Monday, September 5, 2011

Mad Men–Escape To Camelot

MAD MEN-ESCAPE TO CAMELOT by Charles A Coulombe for Taki's Magazine

Television—thanks to the profit motive—is intensely imitative. If any type of show is successful, a horde will suddenly appear of usually lesser and shorter-lived knockoffs. In one season, the networks may be overwhelmed by alien invaders or ghosts, in another by “relevant” comedies. All such series are motivated by the hope of catching at least some overflow fans of this year’s plot du moment. The need for hits has become ever more desperate as the networks have lost ground to cable and now the Internet. Indicative of this desperation is the fact that the current “latch-on” show is itself a cable offering—AMC’s Mad Men.

Scheduled to start its fifth season next year, the series revolves around the adventures of a quintessential group of early 1960s types: advertising men based in New York City’s Madison Avenue. (Longtime readers of Mad magazine will remember how that immortal journal’s home street was always rendered as “MADison” Avenue.) Mad Men has become immensely popular during its run—especially among folk too young to remember the era. Hoping to cash in, ABC is offering Pan Am, featuring the adventures of that era’s quintessential figures, airline stewardesses (most definitely NOT “flight attendants”), and NBC gives us The Playboy Club, with yet another archetypal bunch, the Playboy Bunnies. These two series push the fact that their characters changed America, implying that we owe today’s perfection to them. But if they succeed, it will not be their alleged relevance that captures audiences, but the same retro factors that have made Mad Men so popular.

“Perhaps the era’s greatest crime was that it evolved into what followed it.”

But what are those? Why should the first half of the 1960s (as opposed to the second, so beloved of the baby boomers) command such attention from the same boomers’ children? Because, although still within the memory of many living (including myself, barely) it was, superficially at least, everything this era is not. Let’s zero in on a few points.

First, elegance. Before feminists burned their bras and hippies let it all hang out, anyone who aspired to anything wanted to look right. Jacket, tie, and hat for men; slip, skirt, high heels, makeup, and jewelry for women. Prior to the cult of dirt emerging from Haight-Ashbury, the truly cool wanted to “look like a million bucks,” even if they had nowhere near that in the bank. As with fashion, so with manners. Without a free-speech movement to tell them that foul language was liberating, anyone outside construction sites, barracks, and stag parties tried to keep their language clean. Do boomer parents’ surviving children make a concerted attempt to be elegant? Only in fits and starts; but they are often aware in a dim way that their progenitors’ grunge was a definite loss from something better.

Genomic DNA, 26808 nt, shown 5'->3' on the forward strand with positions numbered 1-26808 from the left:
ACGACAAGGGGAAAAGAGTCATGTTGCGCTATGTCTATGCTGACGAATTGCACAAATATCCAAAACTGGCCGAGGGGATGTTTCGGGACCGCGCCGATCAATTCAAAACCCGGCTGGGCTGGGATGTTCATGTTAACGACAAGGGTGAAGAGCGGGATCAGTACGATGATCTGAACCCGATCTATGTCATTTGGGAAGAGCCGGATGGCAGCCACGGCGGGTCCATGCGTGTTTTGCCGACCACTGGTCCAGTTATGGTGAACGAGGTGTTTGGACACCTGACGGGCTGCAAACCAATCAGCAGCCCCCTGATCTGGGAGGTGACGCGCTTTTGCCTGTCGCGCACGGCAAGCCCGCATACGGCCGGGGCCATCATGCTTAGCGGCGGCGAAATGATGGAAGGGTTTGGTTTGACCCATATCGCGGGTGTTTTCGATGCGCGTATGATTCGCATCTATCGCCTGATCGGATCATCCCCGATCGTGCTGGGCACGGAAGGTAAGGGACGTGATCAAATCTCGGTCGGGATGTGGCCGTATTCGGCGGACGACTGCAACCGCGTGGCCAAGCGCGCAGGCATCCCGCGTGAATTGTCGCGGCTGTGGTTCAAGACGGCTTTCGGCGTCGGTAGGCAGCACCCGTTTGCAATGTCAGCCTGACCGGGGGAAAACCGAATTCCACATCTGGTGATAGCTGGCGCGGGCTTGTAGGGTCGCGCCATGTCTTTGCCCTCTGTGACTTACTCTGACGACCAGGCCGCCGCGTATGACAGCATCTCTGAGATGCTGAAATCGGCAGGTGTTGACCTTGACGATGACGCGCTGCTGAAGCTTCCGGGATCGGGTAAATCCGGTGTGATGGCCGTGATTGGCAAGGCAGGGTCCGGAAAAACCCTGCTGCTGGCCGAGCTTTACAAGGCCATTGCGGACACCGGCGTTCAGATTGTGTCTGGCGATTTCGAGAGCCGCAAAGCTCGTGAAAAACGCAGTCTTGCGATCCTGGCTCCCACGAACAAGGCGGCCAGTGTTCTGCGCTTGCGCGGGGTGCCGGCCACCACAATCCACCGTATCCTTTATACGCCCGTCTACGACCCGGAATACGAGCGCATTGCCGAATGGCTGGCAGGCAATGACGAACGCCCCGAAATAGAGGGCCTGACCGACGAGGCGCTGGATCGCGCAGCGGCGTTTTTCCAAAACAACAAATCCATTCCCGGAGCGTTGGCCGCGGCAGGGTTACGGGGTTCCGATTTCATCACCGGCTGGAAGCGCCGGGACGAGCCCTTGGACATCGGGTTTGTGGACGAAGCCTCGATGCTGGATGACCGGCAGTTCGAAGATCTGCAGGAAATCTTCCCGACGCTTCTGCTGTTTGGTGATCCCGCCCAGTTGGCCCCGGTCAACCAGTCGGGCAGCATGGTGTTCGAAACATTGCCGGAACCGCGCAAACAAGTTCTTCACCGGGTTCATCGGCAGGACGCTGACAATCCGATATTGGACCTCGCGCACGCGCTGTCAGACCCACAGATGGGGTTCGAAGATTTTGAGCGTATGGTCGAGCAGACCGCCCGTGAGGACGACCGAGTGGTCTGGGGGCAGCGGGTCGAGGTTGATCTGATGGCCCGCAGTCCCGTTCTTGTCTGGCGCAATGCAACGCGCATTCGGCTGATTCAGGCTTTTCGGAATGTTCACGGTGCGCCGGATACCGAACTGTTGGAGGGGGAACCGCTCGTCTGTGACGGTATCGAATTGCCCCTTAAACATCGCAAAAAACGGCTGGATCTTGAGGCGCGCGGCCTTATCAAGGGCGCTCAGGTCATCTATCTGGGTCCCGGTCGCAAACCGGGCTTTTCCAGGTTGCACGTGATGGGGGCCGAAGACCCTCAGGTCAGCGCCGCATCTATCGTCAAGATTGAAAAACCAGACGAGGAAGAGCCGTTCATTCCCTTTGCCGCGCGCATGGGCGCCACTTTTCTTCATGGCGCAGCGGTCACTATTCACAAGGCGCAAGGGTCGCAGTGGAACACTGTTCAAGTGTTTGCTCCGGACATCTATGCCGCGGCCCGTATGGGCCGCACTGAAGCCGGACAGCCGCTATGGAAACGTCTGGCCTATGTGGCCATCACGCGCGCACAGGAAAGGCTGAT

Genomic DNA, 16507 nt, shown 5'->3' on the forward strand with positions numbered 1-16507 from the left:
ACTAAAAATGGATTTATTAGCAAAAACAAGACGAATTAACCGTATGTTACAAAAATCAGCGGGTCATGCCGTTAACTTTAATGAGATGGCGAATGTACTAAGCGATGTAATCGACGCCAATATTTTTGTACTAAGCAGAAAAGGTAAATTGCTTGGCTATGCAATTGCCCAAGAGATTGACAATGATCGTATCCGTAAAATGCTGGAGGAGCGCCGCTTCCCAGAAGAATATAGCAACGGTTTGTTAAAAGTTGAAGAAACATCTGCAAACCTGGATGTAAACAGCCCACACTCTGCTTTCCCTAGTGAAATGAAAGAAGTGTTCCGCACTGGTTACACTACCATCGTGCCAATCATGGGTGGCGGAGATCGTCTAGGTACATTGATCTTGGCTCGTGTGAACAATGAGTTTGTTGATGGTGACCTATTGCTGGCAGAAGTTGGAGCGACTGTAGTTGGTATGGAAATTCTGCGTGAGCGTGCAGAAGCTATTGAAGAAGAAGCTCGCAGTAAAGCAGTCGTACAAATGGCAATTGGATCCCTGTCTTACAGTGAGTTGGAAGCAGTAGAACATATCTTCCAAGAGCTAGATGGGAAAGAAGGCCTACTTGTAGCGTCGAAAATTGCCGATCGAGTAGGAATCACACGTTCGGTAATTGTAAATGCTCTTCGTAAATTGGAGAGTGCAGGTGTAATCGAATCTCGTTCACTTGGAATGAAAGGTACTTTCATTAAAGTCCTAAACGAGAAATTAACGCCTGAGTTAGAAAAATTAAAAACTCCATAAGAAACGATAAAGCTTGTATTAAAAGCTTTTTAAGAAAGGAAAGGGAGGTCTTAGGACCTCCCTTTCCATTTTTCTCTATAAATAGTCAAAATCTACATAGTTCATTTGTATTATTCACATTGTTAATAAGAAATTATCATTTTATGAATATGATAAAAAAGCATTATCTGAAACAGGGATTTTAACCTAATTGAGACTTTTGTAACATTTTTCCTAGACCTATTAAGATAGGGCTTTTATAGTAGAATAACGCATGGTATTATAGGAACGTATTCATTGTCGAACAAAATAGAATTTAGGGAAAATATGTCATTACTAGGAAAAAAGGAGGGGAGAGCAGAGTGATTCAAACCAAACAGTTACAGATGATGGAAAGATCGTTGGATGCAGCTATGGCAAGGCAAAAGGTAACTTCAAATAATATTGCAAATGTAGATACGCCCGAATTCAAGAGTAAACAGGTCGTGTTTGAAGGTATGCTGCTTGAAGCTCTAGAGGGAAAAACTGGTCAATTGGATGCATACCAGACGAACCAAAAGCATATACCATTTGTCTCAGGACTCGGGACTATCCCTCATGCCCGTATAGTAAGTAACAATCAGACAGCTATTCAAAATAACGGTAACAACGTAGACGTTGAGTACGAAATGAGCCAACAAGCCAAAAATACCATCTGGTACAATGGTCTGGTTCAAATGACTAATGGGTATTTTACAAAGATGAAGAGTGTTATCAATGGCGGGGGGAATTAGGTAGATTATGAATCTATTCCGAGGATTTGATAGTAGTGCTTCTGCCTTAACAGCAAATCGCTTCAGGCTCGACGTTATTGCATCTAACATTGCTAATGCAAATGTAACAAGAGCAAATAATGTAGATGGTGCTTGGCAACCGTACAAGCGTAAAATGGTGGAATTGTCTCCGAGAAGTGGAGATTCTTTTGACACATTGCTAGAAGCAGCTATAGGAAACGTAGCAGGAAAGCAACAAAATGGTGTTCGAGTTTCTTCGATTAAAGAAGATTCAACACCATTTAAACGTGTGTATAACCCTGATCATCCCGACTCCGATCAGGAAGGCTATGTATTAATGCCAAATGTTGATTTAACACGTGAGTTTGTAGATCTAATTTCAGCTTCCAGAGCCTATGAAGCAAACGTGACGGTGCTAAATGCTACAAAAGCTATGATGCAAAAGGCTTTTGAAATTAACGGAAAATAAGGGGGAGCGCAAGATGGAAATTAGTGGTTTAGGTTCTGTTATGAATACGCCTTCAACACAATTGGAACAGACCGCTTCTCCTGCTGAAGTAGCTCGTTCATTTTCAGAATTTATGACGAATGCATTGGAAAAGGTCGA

Second, gender specificity. In those far-off days, men had short hair, wore natty clothes, held the door for ladies, and smoked pipes (cigars and cigarettes, too, but the pipe was considered über-masculine). Women tended to wear big hair such as bouffants or beehives. (The latter was almost singlehandedly revived in our time by the late Amy Winehouse.) And they walked. Oh, did they walk! Few women today can manage the particular hip movement that so clearly differentiated the female from the male, but it was something to watch. For the most part, gender roles were clearly defined from childhood: Men were soldiers, sailors, ad executives, and businessmen. Women were wives, secretaries, and teachers. Little girls did not play football, and little boys only played dolls with G.I. Joe. Here too, the portrayal of such stuff on the little screen has a strange attraction for those who have been raised with unisex fashions and lifestyles and expect a girl to “put out” on the first date.

Third, well, fun. People smoked and drank. A lot. A real lot. I can remember watching the cigarette smoke fill movie theaters. The purse-lipped brigade had other fish to fry in those days, and for the most part they left the drunks and human chimneys alone. It might be objected that cirrhosis and lung cancer were more widespread in those days. Perhaps, but AIDS and herpes were unknown. It is, I think, this latter point that is the greatest draw for the era’s fans.

For those who wish they could travel in time back to Camelot outside their minds, Southern California boasts an enormous number of “time machines.” (It is no wonder that Mad Men, although set in New York, is filmed out here.) Despite the fact that so much of the social revolution that propelled us from that world to this occurred in California, it amazes me how many sanctuaries from that same revolution can be found here.

This nostalgic glow is to some degree over-idealized—and the modern mantra is that the era was sexist, racist, and homophobic. The surface tinsel of the Kennedys’ Camelot was just that—and the fact that social mores would collapse so quickly over the next decade shows how fragile they really were. Perhaps the era’s greatest crime was that it evolved into what followed it. Nor should it be forgotten that if our own time has a certain nostalgia for the early ’60s, that era had a nostalgia of its own—for the 1920s and 30s in such series as The Untouchables and The Roaring Twenties.

All of which points up two truths. On one hand, folk bemused by current problems always seek shelter in supposedly happier times. As a Victorian New Year’s poem put it, “For hope shall brighten days to come, And memory gild the past.” But on the other, our era really is so screwed-up that anyone remotely sane will look elsewhere. As Tolkien put it, “it is easy to debunk escapism; but notice that the ones who do so are usually the gaolers!”